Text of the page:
Def Leppardís Phil Collen: We had more in common with Duran Duran than Iron Maiden
They started in their teens and served up one of the greatest 1, 2, 3 punches in music history Ė the seminal crunch of 1981ís High Ní Dry, followed by the razor-sharp arena rock of Pyromania in í83, to their genre-smashing, 12x platinum, multi-layered masterpiece, 1987ís Hysteria. To date, Def Leppard have sold over 100 million records worldwide, and acts as diverse as Slayer, Metallica, Taylor Swift, and Tim McGraw cite them as a major influence.
Whatís it like to ride that wave? Founding guitarist, vegan kickboxer, and one of the nicest guys in rock, Phil Collen, gets it all down in his new memoir, Adrenalized: Life, Def Leppard, and Beyond. We caught up with him to talk about the book and the bandís forthcoming album Ė their 11th Ė the self-titled Def Leppard.
So whatís the key to playing guitar with your shirt off at age 57 & still looking great?
Itís a really easy fix but no oneís prepared to do it, yíknow? Eating right and not drinking alcohol. Or if you are drinking, not much of it. And being a bit active. Honestly, itís that simple. It amazes me no one will do that!
Yeah, but youíre not just fit, youíre jacked.
When I was lifting heavy I would have a vegan protein powder, and I still do occasionally but I try to balance it out. Iíve always done a lot of martial arts and I take a kick bag on tour and do a lot of drills so that keeps me loose and supple and basically young. Thatís the fountain of youth part. I actually screwed my back up a few months ago and I could only do two things that didnít hurt ó push-ups and pull-ups on a bar. So thatís all I did with some really light crunches. Iíve been doing this a lot of years so Iíve been able to figure out what works and what does not. You can get away with a lot less, just by tweaking it here and there.
You mention working with legendary kickboxer Benny ďThe JetĒ Urquidez. Have you ever sparred with Duff McKagan?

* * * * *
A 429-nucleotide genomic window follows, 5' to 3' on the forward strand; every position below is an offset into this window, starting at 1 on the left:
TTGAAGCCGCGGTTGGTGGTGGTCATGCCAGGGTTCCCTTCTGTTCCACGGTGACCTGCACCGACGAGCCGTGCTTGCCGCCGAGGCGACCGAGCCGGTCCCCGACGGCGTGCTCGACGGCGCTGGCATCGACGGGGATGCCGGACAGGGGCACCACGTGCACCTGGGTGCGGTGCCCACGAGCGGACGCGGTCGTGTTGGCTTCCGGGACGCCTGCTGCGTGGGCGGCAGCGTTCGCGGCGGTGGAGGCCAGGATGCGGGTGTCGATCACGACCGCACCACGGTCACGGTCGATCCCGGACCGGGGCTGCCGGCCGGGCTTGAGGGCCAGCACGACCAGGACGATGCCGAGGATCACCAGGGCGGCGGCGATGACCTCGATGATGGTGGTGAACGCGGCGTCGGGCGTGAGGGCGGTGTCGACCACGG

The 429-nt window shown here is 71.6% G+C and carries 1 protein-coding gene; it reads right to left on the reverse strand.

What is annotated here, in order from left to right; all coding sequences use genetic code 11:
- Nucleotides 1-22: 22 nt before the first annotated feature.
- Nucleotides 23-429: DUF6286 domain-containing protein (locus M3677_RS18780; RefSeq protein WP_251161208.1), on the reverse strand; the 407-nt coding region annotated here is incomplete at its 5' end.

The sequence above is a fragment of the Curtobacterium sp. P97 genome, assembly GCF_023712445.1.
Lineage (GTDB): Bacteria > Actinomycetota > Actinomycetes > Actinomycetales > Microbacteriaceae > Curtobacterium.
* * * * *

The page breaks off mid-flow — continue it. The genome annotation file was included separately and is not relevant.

I havenít! I trained with Benny in the late 90s and I believe Duff still trains with him now. Duff and I have spoken about it since we have such fond memories of Sensei Benny.
A revelation from Adrenalized Ė youíre still not an official member of Def Leppard.
Right! (laughs) I think they did sneak me in there somewhere though.
Why did you decide to write a memoir now?
I didnít, actually. I was at the Gerson Institute for a fund raiser and a friend of mine, Chris Epting, whoís my co-writer, suggested I write a book. I donít really like the idea, as it seems egotistical but Chris convinced me we could do it in a different sort of way.
This was my takeaway on the secret of Def Leppardís success: You were frugal, loyal and never forgot your working class roots.
Iíd say you hit it bang-on the head. Thatís it in a nutshell. Itís like fitness in that itís not rocket science, but few are willing to do it. Our parents grew up in war-torn England with the Blitz going off trying to kill them and buildings blowing up here and there and they took that value system and instilled it into us. I think the further you get away from that sort of suffering and hard work, the less respect and honor people have in their everyday lives. All the guys in Def Leppard had that same working class background and it was based on those values. Even down to things like not wasting water, because there were rations.
I loved the part where youíre on the biggest tour in the world but you still refuse limos.
Absolutely! But then again, we were also surrounded by really cool people. At first we said, ďLimos are great!Ē Then Peter Mensch, our former manager, would say ďGuys, let me break it down for youÖĒ
So we were fortunate that we had people who would nurture us and explain those things. A lot of bands donít know or simply donít care. Even with our management, it was very much a team and a family. And it still is to this day.
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